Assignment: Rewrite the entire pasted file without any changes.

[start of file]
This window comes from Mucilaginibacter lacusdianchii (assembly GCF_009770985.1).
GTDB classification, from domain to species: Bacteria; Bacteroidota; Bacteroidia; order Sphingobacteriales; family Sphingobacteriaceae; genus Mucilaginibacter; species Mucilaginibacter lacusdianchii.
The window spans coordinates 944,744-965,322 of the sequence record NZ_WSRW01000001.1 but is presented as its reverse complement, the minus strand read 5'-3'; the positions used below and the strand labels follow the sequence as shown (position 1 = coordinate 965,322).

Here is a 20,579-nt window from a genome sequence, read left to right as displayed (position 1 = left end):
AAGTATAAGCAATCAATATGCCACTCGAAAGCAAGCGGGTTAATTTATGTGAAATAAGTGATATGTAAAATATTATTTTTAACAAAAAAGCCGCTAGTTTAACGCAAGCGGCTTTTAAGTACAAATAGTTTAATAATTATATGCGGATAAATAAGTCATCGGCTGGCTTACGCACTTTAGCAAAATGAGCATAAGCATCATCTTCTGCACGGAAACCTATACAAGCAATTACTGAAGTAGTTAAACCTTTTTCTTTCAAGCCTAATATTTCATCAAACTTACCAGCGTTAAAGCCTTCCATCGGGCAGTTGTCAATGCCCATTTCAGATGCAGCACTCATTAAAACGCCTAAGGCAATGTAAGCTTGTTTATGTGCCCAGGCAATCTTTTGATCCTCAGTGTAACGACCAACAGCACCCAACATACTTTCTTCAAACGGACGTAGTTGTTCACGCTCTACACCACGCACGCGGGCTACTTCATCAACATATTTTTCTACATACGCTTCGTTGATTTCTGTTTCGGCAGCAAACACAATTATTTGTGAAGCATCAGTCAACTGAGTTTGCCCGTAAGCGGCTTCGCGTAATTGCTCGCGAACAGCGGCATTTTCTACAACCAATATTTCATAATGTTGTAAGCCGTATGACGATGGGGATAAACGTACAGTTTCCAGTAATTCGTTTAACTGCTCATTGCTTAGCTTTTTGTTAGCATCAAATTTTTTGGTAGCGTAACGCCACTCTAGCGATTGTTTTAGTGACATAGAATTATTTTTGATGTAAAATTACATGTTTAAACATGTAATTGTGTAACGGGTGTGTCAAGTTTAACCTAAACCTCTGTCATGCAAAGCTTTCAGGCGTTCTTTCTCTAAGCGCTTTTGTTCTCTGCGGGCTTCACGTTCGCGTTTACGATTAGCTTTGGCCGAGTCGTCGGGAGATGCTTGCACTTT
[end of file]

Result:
This window comes from Mucilaginibacter lacusdianchii (assembly GCF_009770985.1).
GTDB classification, from domain to species: Bacteria; Bacteroidota; Bacteroidia; order Sphingobacteriales; family Sphingobacteriaceae; genus Mucilaginibacter; species Mucilaginibacter lacusdianchii.
The window spans coordinates 944,744-965,322 of the sequence record NZ_WSRW01000001.1 but is presented as its reverse complement, the minus strand read 5'-3'; the positions used below and the strand labels follow the sequence as shown (position 1 = coordinate 965,322).

Here is a 20,579-nt window from a genome sequence, read left to right as displayed (position 1 = left end):
AAGTATAAGCAATCAATATGCCACTCGAAAGCAAGCGGGTTAATTTATGTGAAATAAGTGATATGTAAAATATTATTTTTAACAAAAAAGCCGCTAGTTTAACGCAAGCGGCTTTTAAGTACAAATAGTTTAATAATTATATGCGGATAAATAAGTCATCGGCTGGCTTACGCACTTTAGCAAAATGAGCATAAGCATCATCTTCTGCACGGAAACCTATACAAGCAATTACTGAAGTAGTTAAACCTTTTTCTTTCAAGCCTAATATTTCATCAAACTTACCAGCGTTAAAGCCTTCCATCGGGCAGTTGTCAATGCCCATTTCAGATGCAGCACTCATTAAAACGCCTAAGGCAATGTAAGCTTGTTTATGTGCCCAGGCAATCTTTTGATCCTCAGTGTAACGACCAACAGCACCCAACATACTTTCTTCAAACGGACGTAGTTGTTCACGCTCTACACCACGCACGCGGGCTACTTCATCAACATATTTTTCTACATACGCTTCGTTGATTTCTGTTTCGGCAGCAAACACAATTATTTGTGAAGCATCAGTCAACTGAGTTTGCCCGTAAGCGGCTTCGCGTAATTGCTCGCGAACAGCGGCATTTTCTACAACCAATATTTCATAATGTTGTAAGCCGTATGACGATGGGGATAAACGTACAGTTTCCAGTAATTCGTTTAACTGCTCATTGCTTAGCTTTTTGTTAGCATCAAATTTTTTGGTAGCGTAACGCCACTCTAGCGATTGTTTTAGTGACATAGAATTATTTTTGATGTAAAATTACATGTTTAAACATGTAATTGTGTAACGGGTGTGTCAAGTTTAACCTAAACCTCTGTCATGCAAAGCTTTCAGGCGTTCTTTCTCTAAGCGCTTTTGTTCTCTGCGGGCTTCACGTTCGCGTTTACGATTAGCTTTGGCCGAGTCGTCGGGAGATGCTTGCACTTT